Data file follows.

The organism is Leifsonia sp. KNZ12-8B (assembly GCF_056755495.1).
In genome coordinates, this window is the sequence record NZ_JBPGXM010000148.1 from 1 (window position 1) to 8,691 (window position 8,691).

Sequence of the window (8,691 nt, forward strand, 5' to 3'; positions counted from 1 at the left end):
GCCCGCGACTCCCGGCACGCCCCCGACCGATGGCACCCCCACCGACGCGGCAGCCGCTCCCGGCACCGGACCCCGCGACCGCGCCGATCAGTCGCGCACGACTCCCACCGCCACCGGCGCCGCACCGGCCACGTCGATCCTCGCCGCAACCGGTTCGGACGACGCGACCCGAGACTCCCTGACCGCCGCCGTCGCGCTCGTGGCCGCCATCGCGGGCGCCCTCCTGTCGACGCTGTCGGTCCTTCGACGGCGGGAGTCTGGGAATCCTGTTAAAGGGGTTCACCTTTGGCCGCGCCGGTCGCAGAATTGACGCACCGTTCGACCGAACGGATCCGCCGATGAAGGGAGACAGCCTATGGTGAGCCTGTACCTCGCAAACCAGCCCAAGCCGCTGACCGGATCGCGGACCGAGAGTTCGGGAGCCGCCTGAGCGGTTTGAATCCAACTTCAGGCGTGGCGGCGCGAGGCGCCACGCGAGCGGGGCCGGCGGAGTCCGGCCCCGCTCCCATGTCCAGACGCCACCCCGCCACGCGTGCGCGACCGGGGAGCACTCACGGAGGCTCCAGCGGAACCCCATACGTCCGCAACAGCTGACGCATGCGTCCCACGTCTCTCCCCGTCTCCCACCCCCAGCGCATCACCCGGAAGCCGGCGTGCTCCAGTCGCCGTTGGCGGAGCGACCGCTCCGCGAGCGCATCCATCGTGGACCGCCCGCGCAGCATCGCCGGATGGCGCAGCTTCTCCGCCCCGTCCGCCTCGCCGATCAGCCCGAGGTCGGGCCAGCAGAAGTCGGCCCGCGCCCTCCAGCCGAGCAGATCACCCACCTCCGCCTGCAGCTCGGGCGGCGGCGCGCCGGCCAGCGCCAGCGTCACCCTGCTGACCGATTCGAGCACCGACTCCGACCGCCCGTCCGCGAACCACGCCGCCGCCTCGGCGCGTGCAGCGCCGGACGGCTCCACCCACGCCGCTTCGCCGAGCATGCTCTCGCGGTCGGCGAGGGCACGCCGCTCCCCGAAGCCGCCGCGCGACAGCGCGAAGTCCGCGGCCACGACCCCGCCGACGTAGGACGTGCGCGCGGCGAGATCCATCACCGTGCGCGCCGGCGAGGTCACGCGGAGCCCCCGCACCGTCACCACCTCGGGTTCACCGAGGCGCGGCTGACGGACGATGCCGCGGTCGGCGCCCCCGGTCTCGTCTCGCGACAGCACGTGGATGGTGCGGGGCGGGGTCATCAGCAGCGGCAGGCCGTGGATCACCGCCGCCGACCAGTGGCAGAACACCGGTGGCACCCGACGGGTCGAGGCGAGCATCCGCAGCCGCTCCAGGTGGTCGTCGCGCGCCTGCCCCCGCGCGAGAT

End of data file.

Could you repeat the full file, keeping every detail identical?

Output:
The organism is Leifsonia sp. KNZ12-8B (assembly GCF_056755495.1).
In genome coordinates, this window is the sequence record NZ_JBPGXM010000148.1 from 1 (window position 1) to 8,691 (window position 8,691).

Sequence of the window (8,691 nt, forward strand, 5' to 3'; positions counted from 1 at the left end):
GCCCGCGACTCCCGGCACGCCCCCGACCGATGGCACCCCCACCGACGCGGCAGCCGCTCCCGGCACCGGACCCCGCGACCGCGCCGATCAGTCGCGCACGACTCCCACCGCCACCGGCGCCGCACCGGCCACGTCGATCCTCGCCGCAACCGGTTCGGACGACGCGACCCGAGACTCCCTGACCGCCGCCGTCGCGCTCGTGGCCGCCATCGCGGGCGCCCTCCTGTCGACGCTGTCGGTCCTTCGACGGCGGGAGTCTGGGAATCCTGTTAAAGGGGTTCACCTTTGGCCGCGCCGGTCGCAGAATTGACGCACCGTTCGACCGAACGGATCCGCCGATGAAGGGAGACAGCCTATGGTGAGCCTGTACCTCGCAAACCAGCCCAAGCCGCTGACCGGATCGCGGACCGAGAGTTCGGGAGCCGCCTGAGCGGTTTGAATCCAACTTCAGGCGTGGCGGCGCGAGGCGCCACGCGAGCGGGGCCGGCGGAGTCCGGCCCCGCTCCCATGTCCAGACGCCACCCCGCCACGCGTGCGCGACCGGGGAGCACTCACGGAGGCTCCAGCGGAACCCCATACGTCCGCAACAGCTGACGCATGCGTCCCACGTCTCTCCCCGTCTCCCACCCCCAGCGCATCACCCGGAAGCCGGCGTGCTCCAGTCGCCGTTGGCGGAGCGACCGCTCCGCGAGCGCATCCATCGTGGACCGCCCGCGCAGCATCGCCGGATGGCGCAGCTTCTCCGCCCCGTCCGCCTCGCCGATCAGCCCGAGGTCGGGCCAGCAGAAGTCGGCCCGCGCCCTCCAGCCGAGCAGATCACCCACCTCCGCCTGCAGCTCGGGCGGCGGCGCGCCGGCCAGCGCCAGCGTCACCCTGCTGACCGATTCGAGCACCGACTCCGACCGCCCGTCCGCGAACCACGCCGCCGCCTCGGCGCGTGCAGCGCCGGACGGCTCCACCCACGCCGCTTCGCCGAGCATGCTCTCGCGGTCGGCGAGGGCACGCCGCTCCCCGAAGCCGCCGCGCGACAGCGCGAAGTCCGCGGCCACGACCCCGCCGACGTAGGACGTGCGCGCGGCGAGATCCATCACCGTGCGCGCCGGCGAGGTCACGCGGAGCCCCCGCACCGTCACCACCTCGGGTTCACCGAGGCGCGGCTGACGGACGATGCCGCGGTCGGCGCCCCCGGTCTCGTCTCGCGACAGCACGTGGATGGTGCGGGGCGGGGTCATCAGCAGCGGCAGGCCGTGGATCACCGCCGCCGACCAGTGGCAGAACACCGGTGGCACCCGACGGGTCGAGGCGAGCATCCGCAGCCGCTCCAGGTGGTCGTCGCGCGCCTGCCCCCGCGCGAGAT